Contractor ordered to pay restitution, fine in tax case

Jun. 9—IPSWICH — A painting company owner from Ipswich will spend three years on probation and pay $1.85 million in unpaid taxes and a $200,000 fine, a federal judge ordered Wednesday.

George Vasiliades, 58, pleaded guilty in December to a total of 35 counts of tax evasion, aiding and abetting in the filing of false tax returns and making false statements to Social Security.

During a hearing Wednesday in U.S. District Court, federal prosecutors had sought a 30-month prison term for Vasiliades, noting a prior tax avoidance scheme.

His attorneys asked for house arrest, citing Vasiliades’ acceptance of responsibility, willingness to pay restitution and family obligations, including a wife with cancer.

Judge Allison Burroughs, who received some 80 letters of support for Vasiliades, imposed a sentence of time served (Vasiliades was briefly in custody before putting up his Pitcairn Way home as bond in the case) and the period of probation.

Prosecutors said in a sentencing memorandum that the scheme came to light as investigators with the Occupational Safety and Health Administration were looking into the death of a worker and discovered that Vasiliades, who ran Olympic Painting and Roofing, was paying workers through various “shell” companies that he’d had them set up.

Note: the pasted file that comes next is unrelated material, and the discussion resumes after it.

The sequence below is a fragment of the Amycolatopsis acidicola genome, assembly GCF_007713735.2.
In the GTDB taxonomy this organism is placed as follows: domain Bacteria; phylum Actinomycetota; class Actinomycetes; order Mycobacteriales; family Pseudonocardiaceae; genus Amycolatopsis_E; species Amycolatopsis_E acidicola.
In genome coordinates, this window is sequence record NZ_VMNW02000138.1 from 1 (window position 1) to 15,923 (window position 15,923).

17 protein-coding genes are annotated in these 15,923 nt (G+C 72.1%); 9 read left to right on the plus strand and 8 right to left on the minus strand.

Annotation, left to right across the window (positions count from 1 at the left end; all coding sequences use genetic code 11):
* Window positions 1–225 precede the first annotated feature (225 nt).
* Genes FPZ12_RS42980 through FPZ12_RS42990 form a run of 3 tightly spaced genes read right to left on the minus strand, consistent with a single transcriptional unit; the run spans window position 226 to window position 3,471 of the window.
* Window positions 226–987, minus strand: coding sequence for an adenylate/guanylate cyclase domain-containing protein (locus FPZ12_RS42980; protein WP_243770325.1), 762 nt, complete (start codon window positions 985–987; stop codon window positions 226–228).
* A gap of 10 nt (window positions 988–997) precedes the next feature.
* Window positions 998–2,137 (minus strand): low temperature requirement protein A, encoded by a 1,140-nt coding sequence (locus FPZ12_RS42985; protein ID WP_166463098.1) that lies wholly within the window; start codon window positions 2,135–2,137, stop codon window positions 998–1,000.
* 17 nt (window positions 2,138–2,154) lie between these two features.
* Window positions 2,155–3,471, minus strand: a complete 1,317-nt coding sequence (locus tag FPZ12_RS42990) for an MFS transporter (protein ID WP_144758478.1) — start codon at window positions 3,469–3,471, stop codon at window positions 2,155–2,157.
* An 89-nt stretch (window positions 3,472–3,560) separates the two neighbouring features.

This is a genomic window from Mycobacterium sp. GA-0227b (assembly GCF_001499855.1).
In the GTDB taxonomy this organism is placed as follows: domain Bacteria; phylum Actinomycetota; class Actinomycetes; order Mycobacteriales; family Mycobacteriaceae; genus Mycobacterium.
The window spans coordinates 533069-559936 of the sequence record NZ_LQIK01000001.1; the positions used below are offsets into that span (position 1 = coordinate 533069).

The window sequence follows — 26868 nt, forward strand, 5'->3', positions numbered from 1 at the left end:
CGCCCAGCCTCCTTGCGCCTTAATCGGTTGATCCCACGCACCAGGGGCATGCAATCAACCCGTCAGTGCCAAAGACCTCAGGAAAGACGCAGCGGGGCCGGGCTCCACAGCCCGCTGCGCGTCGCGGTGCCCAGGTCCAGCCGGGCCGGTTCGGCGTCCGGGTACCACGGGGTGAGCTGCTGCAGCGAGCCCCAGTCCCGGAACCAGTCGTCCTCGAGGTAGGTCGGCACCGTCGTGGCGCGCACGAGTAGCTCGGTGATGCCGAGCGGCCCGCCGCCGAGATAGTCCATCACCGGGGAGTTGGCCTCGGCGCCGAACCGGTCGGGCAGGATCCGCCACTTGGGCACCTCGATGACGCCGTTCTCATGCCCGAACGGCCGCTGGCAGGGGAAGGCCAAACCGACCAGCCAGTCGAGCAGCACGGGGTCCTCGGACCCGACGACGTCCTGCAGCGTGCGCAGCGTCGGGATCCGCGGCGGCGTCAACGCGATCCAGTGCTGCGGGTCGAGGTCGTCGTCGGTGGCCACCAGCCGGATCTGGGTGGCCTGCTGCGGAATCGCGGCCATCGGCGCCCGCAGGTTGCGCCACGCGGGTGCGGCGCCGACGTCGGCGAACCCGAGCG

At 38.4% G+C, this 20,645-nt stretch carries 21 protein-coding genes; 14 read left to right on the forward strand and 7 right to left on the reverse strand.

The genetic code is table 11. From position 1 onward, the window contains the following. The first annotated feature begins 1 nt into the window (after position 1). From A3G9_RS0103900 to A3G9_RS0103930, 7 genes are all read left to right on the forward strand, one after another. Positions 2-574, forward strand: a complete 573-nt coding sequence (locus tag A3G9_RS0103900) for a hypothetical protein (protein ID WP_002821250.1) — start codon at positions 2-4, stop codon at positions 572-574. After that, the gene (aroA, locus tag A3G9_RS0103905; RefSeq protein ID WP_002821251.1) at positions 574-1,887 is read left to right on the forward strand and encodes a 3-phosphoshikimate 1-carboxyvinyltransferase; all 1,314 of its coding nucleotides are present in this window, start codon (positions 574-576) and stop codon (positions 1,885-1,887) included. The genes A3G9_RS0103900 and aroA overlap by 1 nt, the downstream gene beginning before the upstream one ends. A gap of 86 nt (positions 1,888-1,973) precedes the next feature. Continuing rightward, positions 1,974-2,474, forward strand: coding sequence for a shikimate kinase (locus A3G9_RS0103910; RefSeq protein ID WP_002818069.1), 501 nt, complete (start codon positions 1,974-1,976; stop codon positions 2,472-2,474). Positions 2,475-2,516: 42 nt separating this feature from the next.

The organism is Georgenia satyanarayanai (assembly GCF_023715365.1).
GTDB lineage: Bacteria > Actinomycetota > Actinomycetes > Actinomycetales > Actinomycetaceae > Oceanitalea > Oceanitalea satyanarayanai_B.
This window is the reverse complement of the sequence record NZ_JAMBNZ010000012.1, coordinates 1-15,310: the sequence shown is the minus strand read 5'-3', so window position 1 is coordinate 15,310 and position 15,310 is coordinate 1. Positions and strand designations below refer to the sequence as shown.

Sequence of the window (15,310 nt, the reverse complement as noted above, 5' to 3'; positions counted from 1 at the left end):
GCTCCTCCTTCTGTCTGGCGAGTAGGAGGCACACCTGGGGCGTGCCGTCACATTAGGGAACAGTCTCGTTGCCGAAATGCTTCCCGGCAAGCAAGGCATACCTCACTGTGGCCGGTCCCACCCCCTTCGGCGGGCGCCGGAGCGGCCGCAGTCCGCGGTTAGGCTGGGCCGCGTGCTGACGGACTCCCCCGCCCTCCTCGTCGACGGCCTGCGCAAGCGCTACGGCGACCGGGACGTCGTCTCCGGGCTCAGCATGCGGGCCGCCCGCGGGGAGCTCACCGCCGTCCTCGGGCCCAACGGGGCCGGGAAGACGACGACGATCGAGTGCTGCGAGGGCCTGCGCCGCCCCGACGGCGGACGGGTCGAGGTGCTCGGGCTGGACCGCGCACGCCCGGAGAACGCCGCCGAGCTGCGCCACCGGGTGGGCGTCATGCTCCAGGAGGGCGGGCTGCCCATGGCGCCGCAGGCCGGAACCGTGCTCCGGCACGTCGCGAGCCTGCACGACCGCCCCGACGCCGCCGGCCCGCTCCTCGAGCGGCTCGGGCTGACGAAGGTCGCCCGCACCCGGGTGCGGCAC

Besides Olympic, Vasiliades ran Alpine Property Services, Boston Central Management, Delta Labor Company, and Turnpike General Contracting.

He was arrested in 2018.

Prosecutors said that Vasiliades would pay or direct payment to the shell companies for “expenses,” when in actuality the money was meant to be wages paid to the workers, whom he’d classified as independent contractors.

He also used separate bank accounts not connected to his payroll processing software to pay undocumented workers. One undocumented worker was paid under the name of another employee for several months in 2013.

Vasiliades and his attorneys, Tracy Miner and Christina Lindberg, urged the judge to impose probation and a period of home confinement, to allow him to continue caring for his wife and other family members and run his businesses.

They also pointed to the charitable work Vasiliades did during the early months of the coronavirus pandemic, when he set up “Feed the Heroes” to deliver food to health care workers, police, firefighters, senior centers and homeless shelters.

Courts reporter Julie Manganis can be reached at 978-338-2521, by email at [email protected] or on Twitter at @SNJulieManganis